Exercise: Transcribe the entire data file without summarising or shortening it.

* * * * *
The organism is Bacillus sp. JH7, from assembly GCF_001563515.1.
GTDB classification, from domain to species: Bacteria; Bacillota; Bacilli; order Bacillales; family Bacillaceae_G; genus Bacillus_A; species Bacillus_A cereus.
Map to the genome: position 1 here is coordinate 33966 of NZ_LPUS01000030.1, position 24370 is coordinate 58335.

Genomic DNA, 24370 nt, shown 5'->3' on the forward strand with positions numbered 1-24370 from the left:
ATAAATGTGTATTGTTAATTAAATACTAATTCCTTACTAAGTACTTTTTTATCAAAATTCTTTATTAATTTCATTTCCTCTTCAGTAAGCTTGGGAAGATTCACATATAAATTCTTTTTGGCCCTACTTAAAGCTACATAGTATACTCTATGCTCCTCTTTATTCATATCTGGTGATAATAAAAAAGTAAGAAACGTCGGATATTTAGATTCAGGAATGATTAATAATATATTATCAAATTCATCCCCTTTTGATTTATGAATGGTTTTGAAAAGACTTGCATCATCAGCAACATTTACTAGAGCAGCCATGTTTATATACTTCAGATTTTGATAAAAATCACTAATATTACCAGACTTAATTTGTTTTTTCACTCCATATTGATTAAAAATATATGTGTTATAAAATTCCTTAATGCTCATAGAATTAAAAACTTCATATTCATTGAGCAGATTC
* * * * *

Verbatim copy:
The organism is Bacillus sp. JH7, from assembly GCF_001563515.1.
GTDB classification, from domain to species: Bacteria; Bacillota; Bacilli; order Bacillales; family Bacillaceae_G; genus Bacillus_A; species Bacillus_A cereus.
Map to the genome: position 1 here is coordinate 33966 of NZ_LPUS01000030.1, position 24370 is coordinate 58335.

Genomic DNA, 24370 nt, shown 5'->3' on the forward strand with positions numbered 1-24370 from the left:
ATAAATGTGTATTGTTAATTAAATACTAATTCCTTACTAAGTACTTTTTTATCAAAATTCTTTATTAATTTCATTTCCTCTTCAGTAAGCTTGGGAAGATTCACATATAAATTCTTTTTGGCCCTACTTAAAGCTACATAGTATACTCTATGCTCCTCTTTATTCATATCTGGTGATAATAAAAAAGTAAGAAACGTCGGATATTTAGATTCAGGAATGATTAATAATATATTATCAAATTCATCCCCTTTTGATTTATGAATGGTTTTGAAAAGACTTGCATCATCAGCAACATTTACTAGAGCAGCCATGTTTATATACTTCAGATTTTGATAAAAATCACTAATATTACCAGACTTAATTTGTTTTTTCACTCCATATTGATTAAAAATATATGTGTTATAAAATTCCTTAATGCTCATAGAATTAAAAACTTCATATTCATTGAGCAGATTC